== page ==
The final conscience protection rule being issued today by HHS reaffirms the Department’s commitment to longstanding federal conscience statutes by maintaining and building upon provisions of the Bush administration rule that established an enforcement process for federal conscience laws, while rescinding the definitions and terms of the previous rule that caused confusion and could be taken as overly broad.
Several groups have criticized the changes to the existing rule, including the Christian Medical Association (CAM), which issued a statement claiming that “The administration has made changes in a vital civil rights regulation without evidence or justification. The administration presented no evidence of any problems in healthcare access, prescriptions or procedures that have occurred in the two years since the original regulation's enactment that would justify any change in this protective regulation… The Obama administration's regulatory action… diminishes the civil rights that protect conscientious physicians and other healthcare professionals against discrimination. Any weakening of protections against discrimination against life-affirming healthcare professionals ultimately threatens to severely worsen patient access to health care.”
HCPLive wants to know:
Are you in favor of the changes to the federal health care provider conscience protection statutes?Are you concerned that the revised rule, despite assurances and language to the contrary, will weaken federal conscience laws and protections for health care workers?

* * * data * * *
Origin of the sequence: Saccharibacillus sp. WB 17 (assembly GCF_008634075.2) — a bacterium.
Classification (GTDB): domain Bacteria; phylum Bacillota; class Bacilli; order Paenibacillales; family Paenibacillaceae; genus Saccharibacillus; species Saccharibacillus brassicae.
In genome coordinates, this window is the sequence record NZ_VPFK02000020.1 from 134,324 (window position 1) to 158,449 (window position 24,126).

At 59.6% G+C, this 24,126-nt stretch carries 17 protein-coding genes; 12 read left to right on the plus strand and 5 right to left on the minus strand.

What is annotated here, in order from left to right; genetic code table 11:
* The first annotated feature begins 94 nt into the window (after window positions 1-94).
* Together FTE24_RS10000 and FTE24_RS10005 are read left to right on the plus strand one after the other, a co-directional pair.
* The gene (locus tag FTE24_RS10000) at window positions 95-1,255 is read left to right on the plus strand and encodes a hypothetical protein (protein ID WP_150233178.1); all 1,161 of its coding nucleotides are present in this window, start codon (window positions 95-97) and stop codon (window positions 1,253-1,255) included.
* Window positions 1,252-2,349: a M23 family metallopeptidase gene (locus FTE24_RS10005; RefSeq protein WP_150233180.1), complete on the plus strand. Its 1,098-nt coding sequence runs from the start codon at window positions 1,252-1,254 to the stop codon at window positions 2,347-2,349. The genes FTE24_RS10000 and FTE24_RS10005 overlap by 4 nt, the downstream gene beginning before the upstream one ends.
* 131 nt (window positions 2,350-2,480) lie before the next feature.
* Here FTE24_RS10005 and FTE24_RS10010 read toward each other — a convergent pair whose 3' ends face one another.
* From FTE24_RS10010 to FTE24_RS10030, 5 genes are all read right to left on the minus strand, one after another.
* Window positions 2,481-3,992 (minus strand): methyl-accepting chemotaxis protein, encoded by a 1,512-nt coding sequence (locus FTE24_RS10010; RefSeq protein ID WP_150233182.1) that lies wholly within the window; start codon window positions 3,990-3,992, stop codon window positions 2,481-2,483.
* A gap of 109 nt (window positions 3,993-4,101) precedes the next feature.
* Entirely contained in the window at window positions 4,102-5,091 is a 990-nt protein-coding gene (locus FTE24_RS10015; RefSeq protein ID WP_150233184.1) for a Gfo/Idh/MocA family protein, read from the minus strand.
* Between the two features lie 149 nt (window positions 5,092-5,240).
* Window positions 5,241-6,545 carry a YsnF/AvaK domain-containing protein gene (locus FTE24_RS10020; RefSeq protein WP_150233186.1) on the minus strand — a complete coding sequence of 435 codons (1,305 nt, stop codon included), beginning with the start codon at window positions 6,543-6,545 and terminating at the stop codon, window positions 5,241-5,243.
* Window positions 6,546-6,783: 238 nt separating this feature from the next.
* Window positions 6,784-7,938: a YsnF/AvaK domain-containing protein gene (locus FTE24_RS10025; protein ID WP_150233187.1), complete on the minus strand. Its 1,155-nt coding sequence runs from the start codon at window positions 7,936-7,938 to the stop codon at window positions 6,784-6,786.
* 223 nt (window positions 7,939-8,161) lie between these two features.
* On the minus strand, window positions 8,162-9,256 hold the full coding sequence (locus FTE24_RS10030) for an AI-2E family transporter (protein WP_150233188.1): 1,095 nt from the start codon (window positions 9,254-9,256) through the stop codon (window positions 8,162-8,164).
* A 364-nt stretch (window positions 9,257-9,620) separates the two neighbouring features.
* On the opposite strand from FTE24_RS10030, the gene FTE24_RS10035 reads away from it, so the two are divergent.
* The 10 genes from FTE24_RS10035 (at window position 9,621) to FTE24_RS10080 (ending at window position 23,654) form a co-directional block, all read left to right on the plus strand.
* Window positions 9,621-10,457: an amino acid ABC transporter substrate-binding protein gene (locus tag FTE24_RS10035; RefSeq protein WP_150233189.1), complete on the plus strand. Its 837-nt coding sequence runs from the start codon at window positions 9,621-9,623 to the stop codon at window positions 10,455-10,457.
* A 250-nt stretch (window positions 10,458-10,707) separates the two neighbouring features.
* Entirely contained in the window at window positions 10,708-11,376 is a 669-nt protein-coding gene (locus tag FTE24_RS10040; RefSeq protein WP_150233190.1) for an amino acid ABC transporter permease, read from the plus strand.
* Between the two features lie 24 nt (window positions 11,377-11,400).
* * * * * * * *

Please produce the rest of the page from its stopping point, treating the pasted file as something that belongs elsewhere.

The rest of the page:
Have you ever refused to perform a procedure or provide medical care or service on moral or religious grounds? If so, were there any professional or legal repercussions?
Do you have any knowledge of a physician or other health care worker being fired, disciplined, or otherwise penalized for refusing on religious or moral grounds to provide a medical service?
In your view, did the previous regulation potentially unfairly restrict access to reproductive health services and information for medically underserved populations? Do you agree with the CMA's claim that the changes to the rule will worsen access to patient care?
Do the current or proposed rules offer a clear process for enforcement of the health care provider conscience protection statutes? If you felt that your rights as a health care worker had been violated, do you know how to go about seeking enforcement of those rights?
Leave a comment below!